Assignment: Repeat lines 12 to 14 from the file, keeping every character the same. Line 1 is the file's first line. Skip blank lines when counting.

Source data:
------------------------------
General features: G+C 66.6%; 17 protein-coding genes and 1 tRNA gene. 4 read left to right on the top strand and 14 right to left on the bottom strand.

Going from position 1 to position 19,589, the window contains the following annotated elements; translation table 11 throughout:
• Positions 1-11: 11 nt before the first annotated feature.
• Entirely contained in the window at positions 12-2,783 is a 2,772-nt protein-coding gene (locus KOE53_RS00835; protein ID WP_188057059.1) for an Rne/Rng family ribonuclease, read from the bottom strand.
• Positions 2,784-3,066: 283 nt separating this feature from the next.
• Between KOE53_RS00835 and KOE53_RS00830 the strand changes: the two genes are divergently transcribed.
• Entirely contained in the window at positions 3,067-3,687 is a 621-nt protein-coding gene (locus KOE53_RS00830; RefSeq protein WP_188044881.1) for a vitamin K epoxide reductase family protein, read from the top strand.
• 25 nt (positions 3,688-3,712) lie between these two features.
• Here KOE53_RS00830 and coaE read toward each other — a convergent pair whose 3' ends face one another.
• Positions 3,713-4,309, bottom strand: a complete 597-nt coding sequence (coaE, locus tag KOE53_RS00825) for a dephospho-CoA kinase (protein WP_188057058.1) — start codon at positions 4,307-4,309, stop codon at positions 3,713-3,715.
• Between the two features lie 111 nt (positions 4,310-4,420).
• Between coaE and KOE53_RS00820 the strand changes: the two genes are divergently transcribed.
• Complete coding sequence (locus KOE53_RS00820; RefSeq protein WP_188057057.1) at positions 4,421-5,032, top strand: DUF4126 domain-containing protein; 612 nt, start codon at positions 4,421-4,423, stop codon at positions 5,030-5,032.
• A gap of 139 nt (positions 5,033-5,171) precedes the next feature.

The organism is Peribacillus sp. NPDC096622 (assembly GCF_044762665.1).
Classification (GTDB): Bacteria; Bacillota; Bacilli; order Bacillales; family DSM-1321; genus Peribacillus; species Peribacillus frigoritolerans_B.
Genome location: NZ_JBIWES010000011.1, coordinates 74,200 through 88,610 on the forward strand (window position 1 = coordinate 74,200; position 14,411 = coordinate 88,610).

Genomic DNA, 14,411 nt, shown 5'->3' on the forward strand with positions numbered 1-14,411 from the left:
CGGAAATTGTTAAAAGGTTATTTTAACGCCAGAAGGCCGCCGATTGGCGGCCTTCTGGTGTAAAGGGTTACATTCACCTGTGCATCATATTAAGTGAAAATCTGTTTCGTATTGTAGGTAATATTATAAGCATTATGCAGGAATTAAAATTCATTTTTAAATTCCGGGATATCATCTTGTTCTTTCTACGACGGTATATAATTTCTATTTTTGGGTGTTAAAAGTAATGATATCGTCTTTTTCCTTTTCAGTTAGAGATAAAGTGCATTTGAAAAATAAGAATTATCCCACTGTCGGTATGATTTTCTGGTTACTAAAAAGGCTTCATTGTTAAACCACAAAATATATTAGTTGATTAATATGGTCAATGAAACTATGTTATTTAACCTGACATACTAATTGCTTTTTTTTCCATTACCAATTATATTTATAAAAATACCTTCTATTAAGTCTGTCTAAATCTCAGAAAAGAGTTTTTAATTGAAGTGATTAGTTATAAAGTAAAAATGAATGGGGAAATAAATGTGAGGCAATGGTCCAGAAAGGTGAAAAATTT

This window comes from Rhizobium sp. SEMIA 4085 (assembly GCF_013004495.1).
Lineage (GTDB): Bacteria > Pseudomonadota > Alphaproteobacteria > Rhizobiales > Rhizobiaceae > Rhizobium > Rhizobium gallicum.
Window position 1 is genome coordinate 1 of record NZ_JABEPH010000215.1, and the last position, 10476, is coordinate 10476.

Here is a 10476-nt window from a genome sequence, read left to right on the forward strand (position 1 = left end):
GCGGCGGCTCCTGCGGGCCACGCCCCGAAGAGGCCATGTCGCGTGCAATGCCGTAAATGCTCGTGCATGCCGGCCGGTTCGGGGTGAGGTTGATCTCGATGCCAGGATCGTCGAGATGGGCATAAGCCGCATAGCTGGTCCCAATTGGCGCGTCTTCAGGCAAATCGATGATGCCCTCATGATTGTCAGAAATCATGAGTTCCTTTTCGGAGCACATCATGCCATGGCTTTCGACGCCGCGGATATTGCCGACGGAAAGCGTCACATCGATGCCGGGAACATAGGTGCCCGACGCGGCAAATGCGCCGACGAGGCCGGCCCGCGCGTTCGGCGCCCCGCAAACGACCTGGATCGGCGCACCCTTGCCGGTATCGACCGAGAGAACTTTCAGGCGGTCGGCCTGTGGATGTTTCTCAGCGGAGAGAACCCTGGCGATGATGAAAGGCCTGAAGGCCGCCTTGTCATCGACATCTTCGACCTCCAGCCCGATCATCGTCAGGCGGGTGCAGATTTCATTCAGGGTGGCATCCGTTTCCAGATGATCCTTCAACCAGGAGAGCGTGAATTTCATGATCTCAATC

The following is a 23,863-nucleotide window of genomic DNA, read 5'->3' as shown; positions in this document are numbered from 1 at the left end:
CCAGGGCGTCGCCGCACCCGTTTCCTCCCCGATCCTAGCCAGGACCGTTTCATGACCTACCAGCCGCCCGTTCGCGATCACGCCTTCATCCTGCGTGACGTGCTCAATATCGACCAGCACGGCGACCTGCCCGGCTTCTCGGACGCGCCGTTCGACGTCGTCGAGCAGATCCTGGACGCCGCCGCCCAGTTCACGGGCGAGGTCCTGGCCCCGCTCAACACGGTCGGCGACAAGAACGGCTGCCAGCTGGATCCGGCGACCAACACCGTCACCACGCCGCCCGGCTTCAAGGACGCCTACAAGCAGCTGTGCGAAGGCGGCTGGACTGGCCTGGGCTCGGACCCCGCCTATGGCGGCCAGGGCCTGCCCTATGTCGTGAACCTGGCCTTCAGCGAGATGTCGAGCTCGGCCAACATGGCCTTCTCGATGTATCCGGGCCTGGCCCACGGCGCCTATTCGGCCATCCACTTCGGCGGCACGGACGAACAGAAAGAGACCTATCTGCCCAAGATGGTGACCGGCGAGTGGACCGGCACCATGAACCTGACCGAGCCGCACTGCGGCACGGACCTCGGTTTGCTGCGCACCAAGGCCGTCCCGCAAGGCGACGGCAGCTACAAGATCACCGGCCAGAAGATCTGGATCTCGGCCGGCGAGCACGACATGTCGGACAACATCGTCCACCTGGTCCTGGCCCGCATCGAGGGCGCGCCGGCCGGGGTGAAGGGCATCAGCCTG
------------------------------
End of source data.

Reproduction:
• Between coaE and KOE53_RS00820 the strand changes: the two genes are divergently transcribed.
• Complete coding sequence (locus KOE53_RS00820; RefSeq protein WP_188057057.1) at positions 4,421-5,032, top strand: DUF4126 domain-containing protein; 612 nt, start codon at positions 4,421-4,423, stop codon at positions 5,030-5,032.
• A gap of 139 nt (positions 5,033-5,171) precedes the next feature.